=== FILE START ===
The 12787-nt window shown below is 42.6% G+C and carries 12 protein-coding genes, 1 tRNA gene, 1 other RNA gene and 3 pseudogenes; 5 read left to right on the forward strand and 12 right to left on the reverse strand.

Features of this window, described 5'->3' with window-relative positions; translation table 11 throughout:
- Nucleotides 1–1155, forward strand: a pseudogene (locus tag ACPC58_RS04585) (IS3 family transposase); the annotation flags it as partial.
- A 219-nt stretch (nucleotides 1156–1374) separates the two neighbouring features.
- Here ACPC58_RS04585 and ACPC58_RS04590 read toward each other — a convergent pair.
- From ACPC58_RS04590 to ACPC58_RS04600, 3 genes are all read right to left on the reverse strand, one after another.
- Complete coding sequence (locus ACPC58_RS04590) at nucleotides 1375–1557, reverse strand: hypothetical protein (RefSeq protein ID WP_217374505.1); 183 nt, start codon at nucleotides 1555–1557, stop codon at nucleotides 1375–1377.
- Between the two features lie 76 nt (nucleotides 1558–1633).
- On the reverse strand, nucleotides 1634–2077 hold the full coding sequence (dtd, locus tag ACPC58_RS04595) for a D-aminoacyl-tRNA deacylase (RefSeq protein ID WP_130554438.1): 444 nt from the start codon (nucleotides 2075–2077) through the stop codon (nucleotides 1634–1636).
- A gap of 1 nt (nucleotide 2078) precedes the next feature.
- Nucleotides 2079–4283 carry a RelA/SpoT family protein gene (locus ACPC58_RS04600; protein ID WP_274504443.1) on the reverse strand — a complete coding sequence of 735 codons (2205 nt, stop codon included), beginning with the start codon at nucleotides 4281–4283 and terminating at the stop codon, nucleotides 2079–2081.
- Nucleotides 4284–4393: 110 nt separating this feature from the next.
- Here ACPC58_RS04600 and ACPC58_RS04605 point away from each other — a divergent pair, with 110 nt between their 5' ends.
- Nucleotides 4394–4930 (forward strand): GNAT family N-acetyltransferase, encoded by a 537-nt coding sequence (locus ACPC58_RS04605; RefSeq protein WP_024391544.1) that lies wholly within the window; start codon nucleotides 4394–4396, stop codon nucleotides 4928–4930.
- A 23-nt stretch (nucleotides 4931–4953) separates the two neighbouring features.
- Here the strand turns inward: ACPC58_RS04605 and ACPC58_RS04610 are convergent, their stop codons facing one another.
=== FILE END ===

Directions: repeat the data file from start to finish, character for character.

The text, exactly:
The 12787-nt window shown below is 42.6% G+C and carries 12 protein-coding genes, 1 tRNA gene, 1 other RNA gene and 3 pseudogenes; 5 read left to right on the forward strand and 12 right to left on the reverse strand.

Features of this window, described 5'->3' with window-relative positions; translation table 11 throughout:
- Nucleotides 1–1155, forward strand: a pseudogene (locus tag ACPC58_RS04585) (IS3 family transposase); the annotation flags it as partial.
- A 219-nt stretch (nucleotides 1156–1374) separates the two neighbouring features.
- Here ACPC58_RS04585 and ACPC58_RS04590 read toward each other — a convergent pair.
- From ACPC58_RS04590 to ACPC58_RS04600, 3 genes are all read right to left on the reverse strand, one after another.
- Complete coding sequence (locus ACPC58_RS04590) at nucleotides 1375–1557, reverse strand: hypothetical protein (RefSeq protein ID WP_217374505.1); 183 nt, start codon at nucleotides 1555–1557, stop codon at nucleotides 1375–1377.
- Between the two features lie 76 nt (nucleotides 1558–1633).
- On the reverse strand, nucleotides 1634–2077 hold the full coding sequence (dtd, locus tag ACPC58_RS04595) for a D-aminoacyl-tRNA deacylase (RefSeq protein ID WP_130554438.1): 444 nt from the start codon (nucleotides 2075–2077) through the stop codon (nucleotides 1634–1636).
- A gap of 1 nt (nucleotide 2078) precedes the next feature.
- Nucleotides 2079–4283 carry a RelA/SpoT family protein gene (locus ACPC58_RS04600; protein ID WP_274504443.1) on the reverse strand — a complete coding sequence of 735 codons (2205 nt, stop codon included), beginning with the start codon at nucleotides 4281–4283 and terminating at the stop codon, nucleotides 2079–2081.
- Nucleotides 4284–4393: 110 nt separating this feature from the next.
- Here ACPC58_RS04600 and ACPC58_RS04605 point away from each other — a divergent pair, with 110 nt between their 5' ends.
- Nucleotides 4394–4930 (forward strand): GNAT family N-acetyltransferase, encoded by a 537-nt coding sequence (locus ACPC58_RS04605; RefSeq protein WP_024391544.1) that lies wholly within the window; start codon nucleotides 4394–4396, stop codon nucleotides 4928–4930.
- A 23-nt stretch (nucleotides 4931–4953) separates the two neighbouring features.
- Here the strand turns inward: ACPC58_RS04605 and ACPC58_RS04610 are convergent, their stop codons facing one another.